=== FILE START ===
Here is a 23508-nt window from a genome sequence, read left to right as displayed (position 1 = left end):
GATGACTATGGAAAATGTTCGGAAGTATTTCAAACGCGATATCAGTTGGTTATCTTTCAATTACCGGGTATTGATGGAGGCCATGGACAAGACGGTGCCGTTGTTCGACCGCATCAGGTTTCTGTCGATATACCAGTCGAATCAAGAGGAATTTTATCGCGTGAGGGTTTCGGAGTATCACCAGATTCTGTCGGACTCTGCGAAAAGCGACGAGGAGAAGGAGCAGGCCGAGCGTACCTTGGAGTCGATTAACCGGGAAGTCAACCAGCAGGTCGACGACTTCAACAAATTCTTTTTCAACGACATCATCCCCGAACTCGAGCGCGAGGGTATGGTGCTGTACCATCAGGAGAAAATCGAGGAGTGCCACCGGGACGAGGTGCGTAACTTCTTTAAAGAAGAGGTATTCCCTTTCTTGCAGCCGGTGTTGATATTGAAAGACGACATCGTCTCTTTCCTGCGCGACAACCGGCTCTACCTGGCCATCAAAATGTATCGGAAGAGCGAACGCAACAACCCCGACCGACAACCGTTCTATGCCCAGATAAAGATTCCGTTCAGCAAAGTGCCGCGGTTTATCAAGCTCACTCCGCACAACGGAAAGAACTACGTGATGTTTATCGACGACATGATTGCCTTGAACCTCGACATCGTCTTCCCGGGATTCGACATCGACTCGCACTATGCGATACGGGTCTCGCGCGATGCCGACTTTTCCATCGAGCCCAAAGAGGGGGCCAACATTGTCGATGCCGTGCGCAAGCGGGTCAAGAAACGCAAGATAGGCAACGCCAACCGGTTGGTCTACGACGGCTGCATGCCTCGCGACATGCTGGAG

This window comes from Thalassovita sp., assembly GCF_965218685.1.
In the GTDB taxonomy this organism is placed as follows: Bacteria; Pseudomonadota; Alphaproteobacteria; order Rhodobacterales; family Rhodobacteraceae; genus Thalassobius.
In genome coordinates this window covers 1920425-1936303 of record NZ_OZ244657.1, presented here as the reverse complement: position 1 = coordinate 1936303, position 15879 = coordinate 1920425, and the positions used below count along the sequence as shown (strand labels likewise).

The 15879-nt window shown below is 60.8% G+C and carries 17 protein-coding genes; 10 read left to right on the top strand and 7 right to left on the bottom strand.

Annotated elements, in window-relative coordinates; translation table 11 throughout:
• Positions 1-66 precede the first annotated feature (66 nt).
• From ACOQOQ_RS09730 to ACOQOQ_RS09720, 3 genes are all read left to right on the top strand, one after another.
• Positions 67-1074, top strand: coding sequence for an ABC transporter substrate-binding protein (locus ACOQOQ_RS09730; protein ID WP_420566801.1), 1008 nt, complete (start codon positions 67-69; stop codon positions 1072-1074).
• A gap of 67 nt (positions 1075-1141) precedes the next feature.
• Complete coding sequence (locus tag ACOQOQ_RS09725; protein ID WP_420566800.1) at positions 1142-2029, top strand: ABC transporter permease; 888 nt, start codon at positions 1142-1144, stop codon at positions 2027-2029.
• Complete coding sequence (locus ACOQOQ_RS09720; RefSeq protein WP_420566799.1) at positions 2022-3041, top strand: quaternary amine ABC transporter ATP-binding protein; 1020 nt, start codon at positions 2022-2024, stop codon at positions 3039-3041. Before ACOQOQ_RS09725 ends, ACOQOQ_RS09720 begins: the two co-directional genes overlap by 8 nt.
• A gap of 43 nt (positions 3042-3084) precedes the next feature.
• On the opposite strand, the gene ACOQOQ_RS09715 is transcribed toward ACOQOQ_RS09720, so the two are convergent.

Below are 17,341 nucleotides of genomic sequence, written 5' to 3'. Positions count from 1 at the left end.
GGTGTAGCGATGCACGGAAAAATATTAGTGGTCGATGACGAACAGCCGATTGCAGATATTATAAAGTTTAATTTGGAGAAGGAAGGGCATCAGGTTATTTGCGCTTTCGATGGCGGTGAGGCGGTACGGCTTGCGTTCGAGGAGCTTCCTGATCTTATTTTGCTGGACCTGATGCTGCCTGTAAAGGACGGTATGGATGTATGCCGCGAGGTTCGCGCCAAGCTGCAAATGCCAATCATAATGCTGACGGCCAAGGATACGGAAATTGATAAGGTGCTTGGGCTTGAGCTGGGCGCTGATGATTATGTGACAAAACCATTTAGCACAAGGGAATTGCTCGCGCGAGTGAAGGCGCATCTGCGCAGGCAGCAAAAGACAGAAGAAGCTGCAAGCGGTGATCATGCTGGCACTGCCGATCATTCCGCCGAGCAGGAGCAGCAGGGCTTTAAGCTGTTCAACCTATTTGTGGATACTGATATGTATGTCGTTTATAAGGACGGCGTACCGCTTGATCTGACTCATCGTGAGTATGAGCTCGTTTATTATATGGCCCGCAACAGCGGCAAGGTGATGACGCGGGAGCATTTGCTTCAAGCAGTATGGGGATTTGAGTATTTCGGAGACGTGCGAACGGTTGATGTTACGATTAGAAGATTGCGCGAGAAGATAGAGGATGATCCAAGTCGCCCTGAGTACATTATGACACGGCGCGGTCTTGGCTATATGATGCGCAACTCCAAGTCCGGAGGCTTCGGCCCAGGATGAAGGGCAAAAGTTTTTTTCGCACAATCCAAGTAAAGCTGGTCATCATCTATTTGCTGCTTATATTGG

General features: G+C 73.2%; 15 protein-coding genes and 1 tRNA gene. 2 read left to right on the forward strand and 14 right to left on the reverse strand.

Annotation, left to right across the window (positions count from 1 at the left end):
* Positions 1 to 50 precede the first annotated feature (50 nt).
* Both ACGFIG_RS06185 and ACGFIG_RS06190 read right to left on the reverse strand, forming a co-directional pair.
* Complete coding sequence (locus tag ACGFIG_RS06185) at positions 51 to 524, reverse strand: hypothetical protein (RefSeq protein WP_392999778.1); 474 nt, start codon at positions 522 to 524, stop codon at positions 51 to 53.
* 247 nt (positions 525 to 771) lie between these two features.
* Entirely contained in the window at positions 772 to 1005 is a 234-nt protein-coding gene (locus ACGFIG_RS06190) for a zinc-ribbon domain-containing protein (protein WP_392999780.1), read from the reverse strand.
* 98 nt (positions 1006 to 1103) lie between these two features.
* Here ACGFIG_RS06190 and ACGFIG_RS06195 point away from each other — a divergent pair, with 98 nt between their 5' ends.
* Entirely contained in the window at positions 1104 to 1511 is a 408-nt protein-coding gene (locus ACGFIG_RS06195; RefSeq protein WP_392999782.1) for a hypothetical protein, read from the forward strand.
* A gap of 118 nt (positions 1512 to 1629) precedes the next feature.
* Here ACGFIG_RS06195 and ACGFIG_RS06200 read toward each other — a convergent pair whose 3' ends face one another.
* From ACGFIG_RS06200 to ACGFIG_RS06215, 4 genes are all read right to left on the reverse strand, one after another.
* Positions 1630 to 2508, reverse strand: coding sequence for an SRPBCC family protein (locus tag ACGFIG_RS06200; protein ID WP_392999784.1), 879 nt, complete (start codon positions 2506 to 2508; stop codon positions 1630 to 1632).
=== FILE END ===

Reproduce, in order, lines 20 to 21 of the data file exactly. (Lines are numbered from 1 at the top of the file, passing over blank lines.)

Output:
* Positions 1 to 50 precede the first annotated feature (50 nt).
* Both ACGFIG_RS06185 and ACGFIG_RS06190 read right to left on the reverse strand, forming a co-directional pair.